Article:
Archibald Russell had been responsible at Bristol for the long, but eventually successful, design and development of the Britannia long-range propeller- turbine airliner which went into service with BOAC in February 1957. By that time he had been immersed in the aircraft design business for more than 30 years since, as a 21-year-old Bristol University graduate, he had joined the stress office of the Bristol Aeroplane Company in May 1925 to work on an abortive biplane design under the tutelage of Frank Barnwell.
Then followed three lean and anxious years at Filton until, in August 1928, Barnwell's Bristol Bulldog single-seat fighter biplane won an Air Ministry/ Royal Air Force order for 29 production aircraft. Repeat orders to bring Bulldog output to 500 aircraft for the Royal Air Force's fighter squadrons, and for export, saw the Bristol Aeroplane Company through until the first of the RAF Expansion Schemes was launched under war clouds in 1935. By that time, Frank Barnwell, aided by his two chief assistants, Leslie Frise and Archibald Russell, had landed Air Ministry orders for two new and advanced twin-engine monoplanes - the Bristol Bombay troop-carrier and the Bristol Blenheim bomber (high-speed by 1939 standards). Some 1,000 Blenheims were delivered to the Royal Air Force by 3 September 1939.
Sadly, a month earlier, Frank Barnwell had been killed flying an ultra- light aeroplane of his own design and construction - a grievous loss to Bristol. He was succeeded by another First War veteran, Leslie Frise, aided by Russell. At once they were fully occupied with a Blenheim development to become the formidable Beaufighters. More than 5,500 of them were built before the Second World War ended.
Meanwhile, in 1941 an Air Staff requirement for a long-range, 100-ton, 300mph heavy bomber had led Frise to submit a design for a large, mid- wing monoplane powered by eight Centaurus engines. The request was cancelled but instead the newly formed Brabazon Committee sought from Bristol the design for a post-war, transatlantic civil transport aeroplane - based on the heavy bomber - to carry 90 passengers for 5,000 miles in 17 hours: all with sleeping accommodation.
Hardly had the design begun when Frise resigned to become Technical Director of Hunting Aviation, leaving Russell to succeed him as Bristol's Chief Engineer.
After immense labour, the Bristol Type 167 Bribazon I prototype made its first flight at Filton on 1 September 1949, powered with eight Centaurus engines, coupled in pairs and buried in the wings. Its fuselage diameter of 20 feet matched that of the Boeing 747 of today.
The Brabazon, under- powered and over-large (like the Great Eastern steamship) was ahead of its time. After some 350 hours of smooth and comfortable test flying it was broken up in October 1953, denied a Certificate of Airworthiness because of recurrent fatigue cracks in the engine/propeller mounting structures and the coming of smaller aircraft of equal payload/ranges.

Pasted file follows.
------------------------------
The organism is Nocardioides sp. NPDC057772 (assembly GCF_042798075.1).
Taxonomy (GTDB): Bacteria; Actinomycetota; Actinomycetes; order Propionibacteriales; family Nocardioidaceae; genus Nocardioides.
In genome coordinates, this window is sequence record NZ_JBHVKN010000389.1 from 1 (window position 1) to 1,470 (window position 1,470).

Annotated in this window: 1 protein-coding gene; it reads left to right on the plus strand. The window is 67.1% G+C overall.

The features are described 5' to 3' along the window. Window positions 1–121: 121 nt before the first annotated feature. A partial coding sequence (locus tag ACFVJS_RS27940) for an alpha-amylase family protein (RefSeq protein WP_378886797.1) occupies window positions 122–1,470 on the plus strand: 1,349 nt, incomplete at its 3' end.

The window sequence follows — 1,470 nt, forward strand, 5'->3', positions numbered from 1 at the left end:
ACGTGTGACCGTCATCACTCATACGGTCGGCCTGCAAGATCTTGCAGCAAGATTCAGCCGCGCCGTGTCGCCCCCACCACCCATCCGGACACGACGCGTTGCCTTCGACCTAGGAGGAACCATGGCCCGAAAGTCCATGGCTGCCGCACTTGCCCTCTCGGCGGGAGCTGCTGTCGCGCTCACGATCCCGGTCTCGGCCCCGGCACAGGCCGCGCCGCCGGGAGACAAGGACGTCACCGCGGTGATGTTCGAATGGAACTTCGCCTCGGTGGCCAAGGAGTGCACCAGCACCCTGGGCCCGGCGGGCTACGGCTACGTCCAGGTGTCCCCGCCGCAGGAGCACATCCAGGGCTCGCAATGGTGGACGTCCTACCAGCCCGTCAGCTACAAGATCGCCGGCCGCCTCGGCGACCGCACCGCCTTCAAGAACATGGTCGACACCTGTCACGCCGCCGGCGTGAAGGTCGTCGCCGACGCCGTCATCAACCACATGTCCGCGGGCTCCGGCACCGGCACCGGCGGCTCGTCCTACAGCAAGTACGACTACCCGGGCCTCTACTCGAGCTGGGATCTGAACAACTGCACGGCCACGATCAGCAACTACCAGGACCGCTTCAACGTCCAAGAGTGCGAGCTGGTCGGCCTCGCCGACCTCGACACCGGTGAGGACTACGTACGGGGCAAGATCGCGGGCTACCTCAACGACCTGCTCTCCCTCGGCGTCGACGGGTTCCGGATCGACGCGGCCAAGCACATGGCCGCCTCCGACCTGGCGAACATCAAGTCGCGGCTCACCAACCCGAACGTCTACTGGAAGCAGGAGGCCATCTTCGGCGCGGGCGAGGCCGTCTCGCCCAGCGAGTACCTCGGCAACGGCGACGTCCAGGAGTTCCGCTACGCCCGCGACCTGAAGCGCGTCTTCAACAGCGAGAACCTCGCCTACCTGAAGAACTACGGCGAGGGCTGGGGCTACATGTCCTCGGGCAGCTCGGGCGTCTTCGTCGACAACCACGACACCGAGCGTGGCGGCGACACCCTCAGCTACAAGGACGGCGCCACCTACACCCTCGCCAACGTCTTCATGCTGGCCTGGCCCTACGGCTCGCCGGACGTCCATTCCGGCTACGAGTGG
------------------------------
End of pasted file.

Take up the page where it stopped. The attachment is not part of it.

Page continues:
Experience of the Brabazon's design and construction paved the way for Russell towards the elegant, and successful, Britannia airliner, delayed into service by unexpected engine-icing problems on its relatively untried Proteus propeller-turbines. Hence, to Russell's disappointment, the popular Britannia had a relatively short life in first-time commercial service before its performance was overtaken by the larger, new, jet transports.
Then came Concorde, derived from a 1961 design study for a 130-passenger, six-engine Bristol Type 198 to cruise at 1,450mph. Russell's well-versed team, led by Bill Strange, Mick Wilde, Doug Thorn and Douglas Vickery, tackled with enthusiasm and competence the formidable task of designing, developing and route-proving with BOAC the supersonic aircraft "on the frontiers of knowledge", inevitably, but essentially, complicated by the problems of working in harness with French colleagues at Sud Aviation.
The salvation was the wise, patient and talented leadership of Sir George Edwards, in concert with General Andre Puget (a former commander of the Free French Air Force in England), who, together, steered the whole process through a tangle of technical and political minefields, aided by a developing friendship between Russell and Louis Giusta, director-general of Sud Aviation. The two of them were appointed joint chief executives of Concorde under George Edwards, Andre Puget and, representing the British government, Jim Hamilton.
So Concorde was evolved through hard labour in Britain and France and went into service with BOAC and Air France on 21 January 1976. It will shortly complete 20 years of commercial operations bringing New York daily within less than four hours' flying time of London and Paris, as a present help to swift travel and as a portent for the future.
Archibald Russell - a most competent and dedicated perfectionist - was not the easiest of men to work with. He never withheld criticism from those who did not measure up to what he considered right - criticisms in which be included, impartially, ministers, civil servants, the Brabazon Committee and BOAC.
He retired at the end of 1969, as managing director of the British Aircraft Corporation, Filton Division, after 44 years of service there, from the days of 90mph biplanes to those of their 1,350mph successors.
Archibald Edward Russell, aircraft design engineer and administrator: born Cinderford, Gloucestershire 30 May 1904; chief technician, Bristol Aeroplane Co 1931-38, Technical Designer 1938-44, Chief Engineer 1944- 60, Technical Director 1960-66; RAeS British Gold Medal 1951; CBE 1954; joint chairman, Concorde Executive Committee of Directors 1965-69; managing director, British Aircraft Corporation, Filton Division 1966-67, chairman 1967-69; vice-chairman, BAC-Sud Aviation Concorde Committee 1969-70; FRS 1970; Kt 1972; FEng 1976; married 1930 Lorna Mansfield (died 1984; one son, one daughter), 1986 Judy Humphrey; died Angorrack, Cornwall 29 May 1995.